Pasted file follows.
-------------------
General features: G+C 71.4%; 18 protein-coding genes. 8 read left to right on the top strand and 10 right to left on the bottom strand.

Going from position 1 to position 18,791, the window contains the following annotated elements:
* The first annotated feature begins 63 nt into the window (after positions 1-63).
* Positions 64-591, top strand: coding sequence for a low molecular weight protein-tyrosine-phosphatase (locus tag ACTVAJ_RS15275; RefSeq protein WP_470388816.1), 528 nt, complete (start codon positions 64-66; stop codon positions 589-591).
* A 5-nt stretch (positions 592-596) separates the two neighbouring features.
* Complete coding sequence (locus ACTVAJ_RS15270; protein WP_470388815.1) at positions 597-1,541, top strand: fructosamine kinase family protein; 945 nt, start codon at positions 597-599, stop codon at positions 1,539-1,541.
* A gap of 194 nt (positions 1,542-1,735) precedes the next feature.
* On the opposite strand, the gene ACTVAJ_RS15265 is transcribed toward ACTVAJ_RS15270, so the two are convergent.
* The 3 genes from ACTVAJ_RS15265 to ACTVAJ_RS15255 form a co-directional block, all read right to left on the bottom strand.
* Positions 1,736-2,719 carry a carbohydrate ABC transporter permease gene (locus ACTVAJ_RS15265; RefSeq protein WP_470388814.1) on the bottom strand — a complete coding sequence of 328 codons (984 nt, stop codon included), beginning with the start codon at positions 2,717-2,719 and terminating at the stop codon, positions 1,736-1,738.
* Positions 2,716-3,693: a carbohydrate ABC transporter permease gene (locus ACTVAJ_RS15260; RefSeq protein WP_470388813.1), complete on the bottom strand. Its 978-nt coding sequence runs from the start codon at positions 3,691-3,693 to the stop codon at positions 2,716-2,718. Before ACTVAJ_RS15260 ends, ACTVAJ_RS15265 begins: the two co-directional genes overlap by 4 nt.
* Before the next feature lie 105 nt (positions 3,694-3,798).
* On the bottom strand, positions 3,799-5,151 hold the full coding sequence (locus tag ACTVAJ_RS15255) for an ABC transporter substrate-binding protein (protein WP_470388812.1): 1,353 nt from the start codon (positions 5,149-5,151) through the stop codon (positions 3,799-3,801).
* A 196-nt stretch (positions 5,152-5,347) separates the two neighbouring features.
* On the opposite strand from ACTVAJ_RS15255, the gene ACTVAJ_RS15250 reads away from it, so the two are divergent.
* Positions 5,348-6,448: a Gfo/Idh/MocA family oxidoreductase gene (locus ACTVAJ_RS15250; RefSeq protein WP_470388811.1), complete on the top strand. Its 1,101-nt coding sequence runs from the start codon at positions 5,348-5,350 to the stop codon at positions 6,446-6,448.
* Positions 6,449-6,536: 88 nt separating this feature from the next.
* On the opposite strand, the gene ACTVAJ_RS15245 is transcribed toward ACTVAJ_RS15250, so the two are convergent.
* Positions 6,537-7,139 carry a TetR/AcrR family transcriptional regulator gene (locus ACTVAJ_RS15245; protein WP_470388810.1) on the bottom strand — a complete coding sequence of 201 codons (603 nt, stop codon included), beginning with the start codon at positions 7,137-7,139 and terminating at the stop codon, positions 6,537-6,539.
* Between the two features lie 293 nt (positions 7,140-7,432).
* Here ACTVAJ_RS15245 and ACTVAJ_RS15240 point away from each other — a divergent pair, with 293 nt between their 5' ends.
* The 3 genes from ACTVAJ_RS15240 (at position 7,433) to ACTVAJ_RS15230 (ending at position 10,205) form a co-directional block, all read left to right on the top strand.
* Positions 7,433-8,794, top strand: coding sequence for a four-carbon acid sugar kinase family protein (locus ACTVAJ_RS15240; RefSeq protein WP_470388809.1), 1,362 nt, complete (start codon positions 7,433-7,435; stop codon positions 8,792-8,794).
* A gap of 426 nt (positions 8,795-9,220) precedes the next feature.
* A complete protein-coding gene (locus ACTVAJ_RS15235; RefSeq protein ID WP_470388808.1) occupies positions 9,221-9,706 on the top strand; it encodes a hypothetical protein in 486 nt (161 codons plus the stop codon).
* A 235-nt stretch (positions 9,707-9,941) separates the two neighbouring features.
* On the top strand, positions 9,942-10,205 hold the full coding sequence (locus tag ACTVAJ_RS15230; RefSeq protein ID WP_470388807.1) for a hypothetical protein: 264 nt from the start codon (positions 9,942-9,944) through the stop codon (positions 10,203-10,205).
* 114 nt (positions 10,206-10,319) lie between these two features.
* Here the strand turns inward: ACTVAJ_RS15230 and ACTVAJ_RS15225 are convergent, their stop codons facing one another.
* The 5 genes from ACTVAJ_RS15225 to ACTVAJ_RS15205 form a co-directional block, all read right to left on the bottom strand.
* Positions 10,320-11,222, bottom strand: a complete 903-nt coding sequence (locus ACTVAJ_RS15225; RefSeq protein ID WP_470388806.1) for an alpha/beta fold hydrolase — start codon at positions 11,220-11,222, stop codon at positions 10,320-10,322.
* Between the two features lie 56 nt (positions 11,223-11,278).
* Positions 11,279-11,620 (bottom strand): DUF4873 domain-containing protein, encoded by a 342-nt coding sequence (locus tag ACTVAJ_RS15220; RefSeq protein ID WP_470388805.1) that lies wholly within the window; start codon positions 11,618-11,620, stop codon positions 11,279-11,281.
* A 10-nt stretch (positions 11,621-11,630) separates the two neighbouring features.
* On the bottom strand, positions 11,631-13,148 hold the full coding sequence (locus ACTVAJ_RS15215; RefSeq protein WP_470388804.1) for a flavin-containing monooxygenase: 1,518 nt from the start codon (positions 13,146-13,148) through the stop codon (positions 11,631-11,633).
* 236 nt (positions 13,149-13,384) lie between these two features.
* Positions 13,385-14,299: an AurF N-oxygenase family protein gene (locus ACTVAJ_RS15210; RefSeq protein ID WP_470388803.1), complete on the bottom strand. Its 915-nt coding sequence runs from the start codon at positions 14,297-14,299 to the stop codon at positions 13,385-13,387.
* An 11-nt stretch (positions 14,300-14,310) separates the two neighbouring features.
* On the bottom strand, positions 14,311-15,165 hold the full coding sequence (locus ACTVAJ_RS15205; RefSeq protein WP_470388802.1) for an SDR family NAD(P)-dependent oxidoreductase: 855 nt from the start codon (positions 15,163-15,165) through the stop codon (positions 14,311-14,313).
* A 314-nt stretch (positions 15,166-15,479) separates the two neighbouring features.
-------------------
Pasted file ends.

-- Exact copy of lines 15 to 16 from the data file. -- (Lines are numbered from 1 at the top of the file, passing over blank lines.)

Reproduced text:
* On the opposite strand from ACTVAJ_RS15255, the gene ACTVAJ_RS15250 reads away from it, so the two are divergent.
* Positions 5,348-6,448: a Gfo/Idh/MocA family oxidoreductase gene (locus ACTVAJ_RS15250; RefSeq protein WP_470388811.1), complete on the top strand. Its 1,101-nt coding sequence runs from the start codon at positions 5,348-5,350 to the stop codon at positions 6,446-6,448.